“What’s up New Hampshire!?” That was how they greeted me. It made me want to pour gasoline on them in their sleep, light a match and toast marshmallows. It was a joke, but couldn’t they see I was terrified. If I got one more “New Hampshire,” I would lose my track scholarship and go home in shame. I was the city high jump champ, all-state, and an Olympic hopeful – at least in my mind.

I was a freshman at USC in Columbia, SC. The kind “Aunties” at the athletic dorm cafeteria fed me like a king. I lifted weights in a state-of-the-art facility. Five months and plus thirty pounds later I was so heavy I couldn’t clear opening height in the high jump. The coach read the track meet results to the team. For the fourth meet in a row, there was “N.H.” or NO HEIGHT after my name. 

I dreaded getting in the van with my teammates and potential arson victims. For six hours to Florida, I would have to suffer their relentless ribbing. Why didn’t I do something – besides torching them? I brought it on myself with my immature bragging. I would have to pass out, suffer nose bleeds and waste a very expensive meal plan, to make things right.

In high school, I stumbled on track after getting swiftly cut from the basketball team. I was a band nerd but somewhat athletic. I saw some guys practicing the high jump inside the carpeted commons area of the school. I asked our gruff, linebacker looking track coach if I could try it. I guess since my knees were larger than my thighs he thought I’d hurt myself. “No!”

I snuck and tried the high jump anyway. I was actually good at it – a natural. The coach caught me. “Henson!” He barked. “You’re doing the high jump!” Fast forward four years and I had multiple scholarship offers from Division 1 schools, and an ego the size of a bus.

Finally, the kid who got picked on. The band nerd, the kid with the huge glasses, funny clothes and no girlfriend prospects was good at something. Senior year the news did a 5-minute segment on me – complete with slow-motion footage of me soaring over the bar. “The Olympics, I know I’ll be ready for the Olympics, blah, blah.” I told the reporter.

I’m in the passenger seat of the van to Florida with my Walkman so loud I think my ears are bleeding. I can still hear my teammates taunting. I ran my mouth all fall about how awesome I was and here I sit, worried I’ll have to drive the university shuttle like past track team underperformers who lost their scholarships.

I’m exhausted. In the two weeks since the last track meet I’ve eaten meals fit for a 2-year-old girl. I make an appearance at the weight room but I just walk around from machine to machine without lifting anything. I’ve dropped 15 pounds and my body fat is around 4 percent – I’m getting close to the knobby knee stage.

Then, I learn the starting height from the coach and I want to throw myself out of the speeding van. “6’6” opening height.” He said in a why-did-I-waste-a-scholarship-on-you tone. High school started a foot lower and my best was 7 feet. I was in the top five in the country in high school but I’m sure the other four guys didn’t pig out AND run their mouths when they got to college like I did.

At the meet, I see Tom – LSU, and Eric – Tennessee, both from Ohio. Tom won state, Eric was second and I was third. I had beaten both Tom and Eric in high school, but after watching me no height repeatedly, they treated me like the childhood friend who picked up a drug problem and was wasting his life.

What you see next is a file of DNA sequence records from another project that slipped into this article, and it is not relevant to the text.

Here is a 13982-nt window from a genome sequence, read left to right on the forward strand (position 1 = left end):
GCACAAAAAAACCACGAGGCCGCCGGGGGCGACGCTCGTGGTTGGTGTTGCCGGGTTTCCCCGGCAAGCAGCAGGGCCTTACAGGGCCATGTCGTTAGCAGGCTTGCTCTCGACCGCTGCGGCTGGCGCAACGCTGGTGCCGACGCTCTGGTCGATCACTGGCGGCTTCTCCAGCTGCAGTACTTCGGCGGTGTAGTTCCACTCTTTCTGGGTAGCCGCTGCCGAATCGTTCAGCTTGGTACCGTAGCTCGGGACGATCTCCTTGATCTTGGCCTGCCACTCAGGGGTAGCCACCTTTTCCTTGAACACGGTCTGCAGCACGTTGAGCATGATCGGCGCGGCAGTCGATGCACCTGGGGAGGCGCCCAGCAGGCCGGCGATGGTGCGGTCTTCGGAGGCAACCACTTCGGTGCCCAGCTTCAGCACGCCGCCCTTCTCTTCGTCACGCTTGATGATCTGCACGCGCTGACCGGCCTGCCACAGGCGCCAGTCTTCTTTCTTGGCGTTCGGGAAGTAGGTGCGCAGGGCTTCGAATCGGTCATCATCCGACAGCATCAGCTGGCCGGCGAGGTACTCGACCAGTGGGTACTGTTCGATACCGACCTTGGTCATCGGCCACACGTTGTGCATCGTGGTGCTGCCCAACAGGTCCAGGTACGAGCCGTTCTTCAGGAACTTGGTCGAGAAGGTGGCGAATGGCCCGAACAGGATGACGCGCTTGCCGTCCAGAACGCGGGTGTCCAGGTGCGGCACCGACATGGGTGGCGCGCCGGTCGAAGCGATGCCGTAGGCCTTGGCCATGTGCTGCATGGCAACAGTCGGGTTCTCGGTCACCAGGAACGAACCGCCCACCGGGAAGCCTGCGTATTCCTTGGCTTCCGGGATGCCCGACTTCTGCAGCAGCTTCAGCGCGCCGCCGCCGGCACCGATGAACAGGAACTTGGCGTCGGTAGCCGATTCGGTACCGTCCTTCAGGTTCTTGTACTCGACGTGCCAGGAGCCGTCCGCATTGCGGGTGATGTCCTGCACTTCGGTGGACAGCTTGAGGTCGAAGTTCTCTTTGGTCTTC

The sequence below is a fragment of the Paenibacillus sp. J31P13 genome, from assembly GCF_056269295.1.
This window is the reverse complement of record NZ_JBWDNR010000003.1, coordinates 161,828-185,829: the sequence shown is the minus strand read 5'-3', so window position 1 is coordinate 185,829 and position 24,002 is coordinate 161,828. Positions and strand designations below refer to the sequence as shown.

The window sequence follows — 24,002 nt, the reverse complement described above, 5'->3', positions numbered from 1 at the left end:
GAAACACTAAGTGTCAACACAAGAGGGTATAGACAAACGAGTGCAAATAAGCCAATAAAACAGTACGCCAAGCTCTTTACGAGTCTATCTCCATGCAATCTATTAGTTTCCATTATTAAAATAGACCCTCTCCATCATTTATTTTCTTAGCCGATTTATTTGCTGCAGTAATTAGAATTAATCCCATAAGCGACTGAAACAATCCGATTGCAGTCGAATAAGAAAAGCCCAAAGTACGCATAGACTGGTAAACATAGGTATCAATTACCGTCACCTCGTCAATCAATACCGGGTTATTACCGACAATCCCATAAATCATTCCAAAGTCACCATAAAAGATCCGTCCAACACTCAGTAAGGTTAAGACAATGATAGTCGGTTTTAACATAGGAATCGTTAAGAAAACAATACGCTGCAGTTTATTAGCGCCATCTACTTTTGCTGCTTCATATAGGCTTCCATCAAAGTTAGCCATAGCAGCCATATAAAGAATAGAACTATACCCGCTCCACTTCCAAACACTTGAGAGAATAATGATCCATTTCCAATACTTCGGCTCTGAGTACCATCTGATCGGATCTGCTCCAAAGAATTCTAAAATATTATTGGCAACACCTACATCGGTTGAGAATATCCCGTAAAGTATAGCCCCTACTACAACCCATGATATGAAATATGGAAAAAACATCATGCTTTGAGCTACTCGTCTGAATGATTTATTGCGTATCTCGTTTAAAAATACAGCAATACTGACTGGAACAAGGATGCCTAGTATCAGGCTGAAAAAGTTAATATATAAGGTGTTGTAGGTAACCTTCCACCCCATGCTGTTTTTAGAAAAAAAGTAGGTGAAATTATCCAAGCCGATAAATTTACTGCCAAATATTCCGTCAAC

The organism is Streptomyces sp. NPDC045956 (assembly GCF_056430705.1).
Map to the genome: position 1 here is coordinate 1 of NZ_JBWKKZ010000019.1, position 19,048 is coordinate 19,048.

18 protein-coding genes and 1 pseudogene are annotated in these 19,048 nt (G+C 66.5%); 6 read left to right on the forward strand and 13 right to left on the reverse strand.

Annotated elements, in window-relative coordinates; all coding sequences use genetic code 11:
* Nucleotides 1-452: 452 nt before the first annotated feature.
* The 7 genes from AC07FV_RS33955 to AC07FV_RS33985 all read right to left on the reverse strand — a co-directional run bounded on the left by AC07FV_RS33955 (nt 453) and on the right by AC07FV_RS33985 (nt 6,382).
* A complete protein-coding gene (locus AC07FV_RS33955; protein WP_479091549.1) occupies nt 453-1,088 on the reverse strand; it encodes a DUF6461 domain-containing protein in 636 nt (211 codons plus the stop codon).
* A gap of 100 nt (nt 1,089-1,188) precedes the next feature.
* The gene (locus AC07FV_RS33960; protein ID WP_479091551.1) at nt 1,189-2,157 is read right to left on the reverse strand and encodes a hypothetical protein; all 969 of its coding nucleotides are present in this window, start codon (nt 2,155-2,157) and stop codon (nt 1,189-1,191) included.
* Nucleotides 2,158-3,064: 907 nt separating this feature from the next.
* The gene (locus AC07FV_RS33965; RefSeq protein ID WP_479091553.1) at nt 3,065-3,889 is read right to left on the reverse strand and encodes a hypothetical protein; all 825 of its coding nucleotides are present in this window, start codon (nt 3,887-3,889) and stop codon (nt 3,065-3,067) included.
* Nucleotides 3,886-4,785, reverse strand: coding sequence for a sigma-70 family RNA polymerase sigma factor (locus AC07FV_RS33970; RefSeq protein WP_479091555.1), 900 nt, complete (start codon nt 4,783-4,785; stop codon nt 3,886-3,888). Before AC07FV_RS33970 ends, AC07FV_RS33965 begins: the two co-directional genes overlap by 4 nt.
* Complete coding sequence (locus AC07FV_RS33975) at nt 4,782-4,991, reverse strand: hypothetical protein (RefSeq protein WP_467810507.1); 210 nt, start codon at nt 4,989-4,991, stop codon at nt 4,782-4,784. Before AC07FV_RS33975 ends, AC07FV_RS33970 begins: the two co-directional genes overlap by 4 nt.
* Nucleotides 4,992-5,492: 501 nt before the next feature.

I warmed up and kept to myself. I got my steps and waited for my turn at a practice jump. Actually, I was content waving the other jumpers to go ahead of me. Tom was next up. “You take it!” He yelled. “You suck Tom,” I thought.

I started my approach. Was my nose bleeding? I think I might pee. I hate you, Tom! I jumped. I felt like God’s angels of mercy pulled me into the air. Every part of my body flowed over the bar. I hit the mat and wanted to celebrate. But what dork celebrates a practice jump at opening height?

That day I cleared opening height and the next height. I had good attempts at the height after but just couldn’t get a clean jump. N.H. – New Hampshire was dead. I was able to hang onto my scholarship – and my dignity. And no one ever called me New Hampshire again.

Tom went on to win the NCAA Division 1 Championships and qualify for the Olympic trials. Eric became a decathlete and was an alternate on the Olympic team. I never jumped any higher than I did in high school. I never won a meet or even placed in the top three.

Looking back, I would have gotten a much better education at one of the interested Division 2 schools I was too arrogant to even visit. I might have been a conference champ or gone to the Division 2 Nationals. I had the academics to possibly go Ivy League. What 18-year-old wants to keep being a nerd when you can be an athlete at a school with thirty thousand students?

In college, the athlete in me was in over his head and the nerd in me wasn’t challenged. I didn’t follow my truth because I wanted to “show the world” that I wasn’t as worthless as they said I was. I just ended up showing the world that I cared more about what they thought than what would make me happy.

Our truth is all we have. It’s ours to protect and follow. We can lose sight of it when “the world” starts offering opinions. But life’s lessons – especially the hard ones, always bring us back. I don’t often see New Hampshire license plates or meet many natives of the state, but when I do I always say the state motto to myself and remember the lesson, “Live Free or Die.”